After passing through a security gate, the van descends into a tunnel that burrows under the forests of Olkiluoto, an island off Finland’s west coast. The wheels crunch on crushed stone as a gray, wet October day gives way to darkness.
“Welcome to Onkalo,” deadpans Antti Mustonen, a geologist here. Onkalo—“cavity” or “pit” in Finnish—will be the world’s first permanent disposal site for high-level nuclear waste, and a triumph for Finland.
Safety lights guide the van down through switchback turns that lead to a cavernous chamber, its walls reinforced with spray-on concrete. In just a few years, spent reactor fuel rods, encased in giant copper casks as tall as giraffes, will arrive here via elevator before robotic vehicles take them to one of the dozens of dead-end disposal tunnels that will form an ant’s nest in the bedrock.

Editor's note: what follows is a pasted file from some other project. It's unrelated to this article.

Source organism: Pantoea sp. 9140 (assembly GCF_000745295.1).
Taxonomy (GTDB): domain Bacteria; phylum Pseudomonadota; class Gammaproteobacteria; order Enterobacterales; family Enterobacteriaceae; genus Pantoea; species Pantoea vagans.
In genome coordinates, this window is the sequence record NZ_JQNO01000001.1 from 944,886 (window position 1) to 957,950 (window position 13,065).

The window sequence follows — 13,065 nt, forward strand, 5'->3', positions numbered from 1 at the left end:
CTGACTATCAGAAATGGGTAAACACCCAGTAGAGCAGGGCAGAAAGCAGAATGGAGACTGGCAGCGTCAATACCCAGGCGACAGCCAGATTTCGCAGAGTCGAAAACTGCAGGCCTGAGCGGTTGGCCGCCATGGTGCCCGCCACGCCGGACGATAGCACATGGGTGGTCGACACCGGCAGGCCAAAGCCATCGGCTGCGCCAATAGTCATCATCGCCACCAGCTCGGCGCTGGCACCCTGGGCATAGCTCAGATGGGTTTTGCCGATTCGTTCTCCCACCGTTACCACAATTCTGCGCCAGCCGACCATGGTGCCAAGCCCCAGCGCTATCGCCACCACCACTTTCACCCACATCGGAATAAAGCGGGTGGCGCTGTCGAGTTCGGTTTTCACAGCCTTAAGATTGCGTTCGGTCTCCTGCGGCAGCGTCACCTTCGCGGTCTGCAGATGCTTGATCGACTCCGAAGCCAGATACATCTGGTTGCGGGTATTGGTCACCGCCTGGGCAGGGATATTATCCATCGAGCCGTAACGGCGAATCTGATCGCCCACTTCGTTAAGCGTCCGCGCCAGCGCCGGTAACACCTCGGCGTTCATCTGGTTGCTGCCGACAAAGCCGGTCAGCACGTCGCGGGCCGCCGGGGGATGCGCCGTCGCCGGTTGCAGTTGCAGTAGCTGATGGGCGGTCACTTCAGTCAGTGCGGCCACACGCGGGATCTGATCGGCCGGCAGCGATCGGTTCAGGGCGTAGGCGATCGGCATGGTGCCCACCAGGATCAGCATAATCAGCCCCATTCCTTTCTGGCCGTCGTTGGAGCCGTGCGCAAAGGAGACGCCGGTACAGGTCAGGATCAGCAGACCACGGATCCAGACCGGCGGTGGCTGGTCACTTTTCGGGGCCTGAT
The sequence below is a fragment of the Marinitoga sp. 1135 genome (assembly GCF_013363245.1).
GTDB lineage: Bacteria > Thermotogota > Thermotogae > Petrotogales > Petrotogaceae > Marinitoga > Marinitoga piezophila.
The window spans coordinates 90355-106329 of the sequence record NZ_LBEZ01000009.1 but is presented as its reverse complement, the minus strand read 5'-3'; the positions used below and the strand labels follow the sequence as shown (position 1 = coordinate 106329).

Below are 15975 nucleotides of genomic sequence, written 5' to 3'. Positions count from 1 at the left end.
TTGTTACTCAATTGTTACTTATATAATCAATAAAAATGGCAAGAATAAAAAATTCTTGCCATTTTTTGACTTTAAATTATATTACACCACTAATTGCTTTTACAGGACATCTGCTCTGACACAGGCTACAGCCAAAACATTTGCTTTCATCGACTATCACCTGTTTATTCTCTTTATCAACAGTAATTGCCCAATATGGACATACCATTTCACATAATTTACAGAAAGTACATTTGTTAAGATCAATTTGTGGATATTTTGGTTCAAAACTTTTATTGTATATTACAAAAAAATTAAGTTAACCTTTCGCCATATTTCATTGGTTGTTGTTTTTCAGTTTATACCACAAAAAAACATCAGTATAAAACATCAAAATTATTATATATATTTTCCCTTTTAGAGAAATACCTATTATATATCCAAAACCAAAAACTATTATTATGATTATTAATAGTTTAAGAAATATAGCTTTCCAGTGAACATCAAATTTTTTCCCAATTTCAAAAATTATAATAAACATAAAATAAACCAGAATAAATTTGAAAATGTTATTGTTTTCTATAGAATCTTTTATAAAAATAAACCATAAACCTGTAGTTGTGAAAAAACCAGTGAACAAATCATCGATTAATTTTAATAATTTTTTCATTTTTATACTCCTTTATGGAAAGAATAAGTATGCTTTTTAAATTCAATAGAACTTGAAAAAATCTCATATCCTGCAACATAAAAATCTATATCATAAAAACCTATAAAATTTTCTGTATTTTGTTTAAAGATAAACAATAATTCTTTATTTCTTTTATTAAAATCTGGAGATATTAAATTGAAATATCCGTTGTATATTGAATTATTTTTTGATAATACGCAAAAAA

In a freshly excavated disposal tunnel, Mustonen explains over the roar of ventilator fans that the peculiar smell comes from rock dust mixed with a trace of explosives. It is muddy underfoot—not what you want to see in a place that shouldn’t have leaks, but Mustonen says the water is only from the excavation effort.
For the rest of this article: https://www.science.org/content/article/finland-built-tomb-store-nuclear-waste-can-it-survive-100000-years